Third party keyboards were introduced as app extensions two years ago in iOS 8, and I was really excited by the prospect of getting to use long-standing Android keyboards like SwiftKey and Swype on iOS. Unfortunately, these other keyboards were nearly unusable when they launched. I think part of it was that developers were still getting used to how to develop input software for iOS, but the lionâ€™s share of the blame seemed to lie with iOS just handling this new kind of extension very badly.
Keyboards could very slow to load in different apps, and they would reliably crash as you switched between chats in iMessage â€” which just landed you back in the default iOS QuickType keyboard.
The lock screen on iOS has seen a pretty fundamental change in iOS 10. Although the changes carry over to the iPad, you really feel like the shift was centered around making things better for the iPhone.
You can now simply raise your iPhone up off the table, or bring it up from your pocket, and the screen will turn on. Just like the raise-to-wake on the Apple Watch, the iPhone can now watch and react to your intent with its motion sensors.
This means you wonâ€™t actually need to press the Home or the Power button if you just want to read your latest notification, though Iâ€™m finding the habit of pressing a hardware button difficult to break. But I do thinkÂ this new feature works very well in concert with the other major changes to the lock screen.
Darkroom is a photo editing app that deserves a lot more attention than it currently gets. The photo editing market is already quite crowded, and there are a ton of apps out there that can a decent shot and make it a great one in a couple of taps. You know the drill: you load an app up, tap it to open a photo from a camera roll or album, edit, and then save that photo. Rinse and repeat. The vast majority of photo apps havenâ€™t spent a lot of time thinking about how else users might browse and edit photos. The developers of Darkroom obviously have, and this is one of its killer features.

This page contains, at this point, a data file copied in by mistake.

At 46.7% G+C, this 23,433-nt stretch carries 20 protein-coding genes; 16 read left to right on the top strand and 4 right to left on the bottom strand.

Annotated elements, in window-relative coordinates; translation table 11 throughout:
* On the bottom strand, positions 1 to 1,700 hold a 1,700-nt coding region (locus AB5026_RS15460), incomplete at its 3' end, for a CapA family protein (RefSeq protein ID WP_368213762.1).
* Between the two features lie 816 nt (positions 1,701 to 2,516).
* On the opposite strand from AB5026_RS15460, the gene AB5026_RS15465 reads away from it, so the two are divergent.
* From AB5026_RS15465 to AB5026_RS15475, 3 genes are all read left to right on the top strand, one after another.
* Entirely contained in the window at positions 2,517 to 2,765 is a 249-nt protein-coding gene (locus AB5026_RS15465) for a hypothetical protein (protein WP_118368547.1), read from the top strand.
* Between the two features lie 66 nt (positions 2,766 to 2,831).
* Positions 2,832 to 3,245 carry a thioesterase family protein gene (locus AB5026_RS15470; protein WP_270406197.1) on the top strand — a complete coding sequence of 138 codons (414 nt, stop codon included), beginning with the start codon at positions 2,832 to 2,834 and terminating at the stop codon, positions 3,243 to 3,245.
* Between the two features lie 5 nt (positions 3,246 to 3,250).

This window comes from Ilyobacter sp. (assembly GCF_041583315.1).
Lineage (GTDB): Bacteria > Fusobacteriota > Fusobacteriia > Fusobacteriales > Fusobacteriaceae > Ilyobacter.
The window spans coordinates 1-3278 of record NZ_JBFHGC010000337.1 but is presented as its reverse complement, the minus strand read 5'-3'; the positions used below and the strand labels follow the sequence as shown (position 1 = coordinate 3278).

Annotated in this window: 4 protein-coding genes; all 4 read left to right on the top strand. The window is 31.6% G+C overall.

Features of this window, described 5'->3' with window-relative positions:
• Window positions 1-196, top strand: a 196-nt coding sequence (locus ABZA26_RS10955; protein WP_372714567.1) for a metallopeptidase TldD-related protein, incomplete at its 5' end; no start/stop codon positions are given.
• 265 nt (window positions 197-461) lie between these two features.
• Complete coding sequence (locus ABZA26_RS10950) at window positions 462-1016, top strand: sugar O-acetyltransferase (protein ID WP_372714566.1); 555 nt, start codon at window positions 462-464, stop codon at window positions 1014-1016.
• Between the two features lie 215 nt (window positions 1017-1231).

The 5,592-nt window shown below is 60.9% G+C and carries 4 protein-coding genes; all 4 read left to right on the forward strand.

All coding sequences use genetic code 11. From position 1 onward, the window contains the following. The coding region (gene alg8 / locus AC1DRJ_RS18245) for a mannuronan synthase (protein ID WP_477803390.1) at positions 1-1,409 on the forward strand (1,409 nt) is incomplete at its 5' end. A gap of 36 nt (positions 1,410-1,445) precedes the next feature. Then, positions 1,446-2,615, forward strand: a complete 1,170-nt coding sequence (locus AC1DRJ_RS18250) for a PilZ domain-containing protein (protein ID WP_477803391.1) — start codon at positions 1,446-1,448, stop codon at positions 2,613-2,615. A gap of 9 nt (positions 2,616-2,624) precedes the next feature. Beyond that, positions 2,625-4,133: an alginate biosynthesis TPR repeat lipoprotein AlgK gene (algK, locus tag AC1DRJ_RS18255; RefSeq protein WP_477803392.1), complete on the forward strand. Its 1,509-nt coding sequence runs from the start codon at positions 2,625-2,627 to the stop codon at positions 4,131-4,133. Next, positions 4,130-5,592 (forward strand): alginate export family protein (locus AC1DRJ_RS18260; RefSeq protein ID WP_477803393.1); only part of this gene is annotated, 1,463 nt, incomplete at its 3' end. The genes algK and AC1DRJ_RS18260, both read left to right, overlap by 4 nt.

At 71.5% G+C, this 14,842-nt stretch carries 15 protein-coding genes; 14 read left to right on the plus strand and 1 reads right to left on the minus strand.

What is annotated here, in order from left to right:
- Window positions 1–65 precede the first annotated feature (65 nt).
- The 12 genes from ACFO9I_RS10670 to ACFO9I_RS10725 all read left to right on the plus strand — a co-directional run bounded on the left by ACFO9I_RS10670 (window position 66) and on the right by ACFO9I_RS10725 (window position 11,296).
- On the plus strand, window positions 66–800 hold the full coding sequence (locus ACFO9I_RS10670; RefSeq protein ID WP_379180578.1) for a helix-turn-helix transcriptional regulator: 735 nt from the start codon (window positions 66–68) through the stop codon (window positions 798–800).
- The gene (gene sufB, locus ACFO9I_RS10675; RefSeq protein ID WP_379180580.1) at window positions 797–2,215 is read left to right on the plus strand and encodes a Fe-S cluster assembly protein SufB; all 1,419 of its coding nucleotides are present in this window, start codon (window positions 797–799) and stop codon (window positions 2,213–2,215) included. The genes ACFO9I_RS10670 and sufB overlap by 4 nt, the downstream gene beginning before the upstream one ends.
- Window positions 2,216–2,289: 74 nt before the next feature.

Appleâ€™s Silicone Case wasnâ€™t actually my first choice for a case. I bought their leather Saddle Brown case and used it for about a month. I loved the way the leather felt and looked on the device, and I thought the warmer-looking Saddle Brown was a huge improvement over the basic Brown leather case. However, I also like to wear jeans most days of the week, and the Saddle Brown dye did not appreciate that in the least. It didnâ€™t take long for me to sub out the leather case for a silicone one.
The white case was actually most appealing to me, but I was worried of repeating the blue staining Iâ€™d experienced with the leather case, so I went with Midnight Blue. Iâ€™ve had about six months with this case now, and although it isnâ€™t exactly exciting, itâ€™s definitely a keeper.
Iâ€™ve spent a good nine months with the iPhone 6S Plus. I didnâ€™t go for Appleâ€™s larger phone when they released the first iteration. I liked having an iPhone that was large enough to read on, but small enough to remain pocketable with any pair of pants. But battery life issues (caused by my Apple Watch) and curiosity eventually overcame me. I had to see what the fuss was all about and see for myself whether the larger screen really was a game changer.
Da Bigger Screen
Itâ€™s usually Appleâ€™s powerful marketing campaigns that convince me that I really should try their shiny new thing. But in the case of the iPhone 6S Plus, it was actually my friends that were the biggest influence. I have a lot of non-techie friends at work who donâ€™t normally care about which device they keep in their pockets, but the larger phone really made a difference to them. They used the 1920 X 1080 screen for quick references during presentations, viewed storyboards, and even wrote articles on the thing.